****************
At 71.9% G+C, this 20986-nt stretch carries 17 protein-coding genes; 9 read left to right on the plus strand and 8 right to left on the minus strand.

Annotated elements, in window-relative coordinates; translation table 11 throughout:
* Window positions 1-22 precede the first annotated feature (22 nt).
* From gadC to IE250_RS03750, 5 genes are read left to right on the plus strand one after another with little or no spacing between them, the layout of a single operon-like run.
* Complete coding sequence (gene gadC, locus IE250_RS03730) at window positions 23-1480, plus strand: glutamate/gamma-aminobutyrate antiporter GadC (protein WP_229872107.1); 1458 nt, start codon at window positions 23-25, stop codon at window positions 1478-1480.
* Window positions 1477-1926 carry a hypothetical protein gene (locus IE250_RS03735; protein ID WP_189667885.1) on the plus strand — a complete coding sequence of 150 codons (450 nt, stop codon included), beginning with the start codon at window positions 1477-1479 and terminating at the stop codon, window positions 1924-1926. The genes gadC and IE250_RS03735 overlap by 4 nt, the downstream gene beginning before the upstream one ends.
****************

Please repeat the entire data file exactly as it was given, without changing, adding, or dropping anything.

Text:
At 71.9% G+C, this 20986-nt stretch carries 17 protein-coding genes; 9 read left to right on the plus strand and 8 right to left on the minus strand.

Annotated elements, in window-relative coordinates; translation table 11 throughout:
* Window positions 1-22 precede the first annotated feature (22 nt).
* From gadC to IE250_RS03750, 5 genes are read left to right on the plus strand one after another with little or no spacing between them, the layout of a single operon-like run.
* Complete coding sequence (gene gadC, locus IE250_RS03730) at window positions 23-1480, plus strand: glutamate/gamma-aminobutyrate antiporter GadC (protein WP_229872107.1); 1458 nt, start codon at window positions 23-25, stop codon at window positions 1478-1480.
* Window positions 1477-1926 carry a hypothetical protein gene (locus IE250_RS03735; protein ID WP_189667885.1) on the plus strand — a complete coding sequence of 150 codons (450 nt, stop codon included), beginning with the start codon at window positions 1477-1479 and terminating at the stop codon, window positions 1924-1926. The genes gadC and IE250_RS03735 overlap by 4 nt, the downstream gene beginning before the upstream one ends.